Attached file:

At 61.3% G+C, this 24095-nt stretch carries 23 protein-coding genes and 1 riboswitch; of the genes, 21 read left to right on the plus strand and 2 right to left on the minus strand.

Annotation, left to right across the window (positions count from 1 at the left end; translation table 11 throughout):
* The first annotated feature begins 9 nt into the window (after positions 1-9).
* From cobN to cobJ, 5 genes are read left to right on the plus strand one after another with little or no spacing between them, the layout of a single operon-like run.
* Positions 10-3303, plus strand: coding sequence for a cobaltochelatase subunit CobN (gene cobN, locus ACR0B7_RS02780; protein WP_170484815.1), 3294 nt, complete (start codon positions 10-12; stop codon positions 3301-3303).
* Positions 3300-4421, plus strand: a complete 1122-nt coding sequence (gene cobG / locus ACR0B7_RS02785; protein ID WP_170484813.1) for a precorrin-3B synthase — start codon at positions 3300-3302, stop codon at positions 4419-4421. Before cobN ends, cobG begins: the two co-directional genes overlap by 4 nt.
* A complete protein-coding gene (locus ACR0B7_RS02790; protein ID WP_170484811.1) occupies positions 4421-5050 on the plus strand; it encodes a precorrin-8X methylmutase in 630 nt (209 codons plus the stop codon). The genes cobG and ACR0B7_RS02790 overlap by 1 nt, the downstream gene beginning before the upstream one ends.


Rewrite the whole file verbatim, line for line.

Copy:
At 61.3% G+C, this 24095-nt stretch carries 23 protein-coding genes and 1 riboswitch; of the genes, 21 read left to right on the plus strand and 2 right to left on the minus strand.

Annotation, left to right across the window (positions count from 1 at the left end; translation table 11 throughout):
* The first annotated feature begins 9 nt into the window (after positions 1-9).
* From cobN to cobJ, 5 genes are read left to right on the plus strand one after another with little or no spacing between them, the layout of a single operon-like run.
* Positions 10-3303, plus strand: coding sequence for a cobaltochelatase subunit CobN (gene cobN, locus ACR0B7_RS02780; protein WP_170484815.1), 3294 nt, complete (start codon positions 10-12; stop codon positions 3301-3303).
* Positions 3300-4421, plus strand: a complete 1122-nt coding sequence (gene cobG / locus ACR0B7_RS02785; protein ID WP_170484813.1) for a precorrin-3B synthase — start codon at positions 3300-3302, stop codon at positions 4419-4421. Before cobN ends, cobG begins: the two co-directional genes overlap by 4 nt.
* A complete protein-coding gene (locus ACR0B7_RS02790; protein ID WP_170484811.1) occupies positions 4421-5050 on the plus strand; it encodes a precorrin-8X methylmutase in 630 nt (209 codons plus the stop codon). The genes cobG and ACR0B7_RS02790 overlap by 1 nt, the downstream gene beginning before the upstream one ends.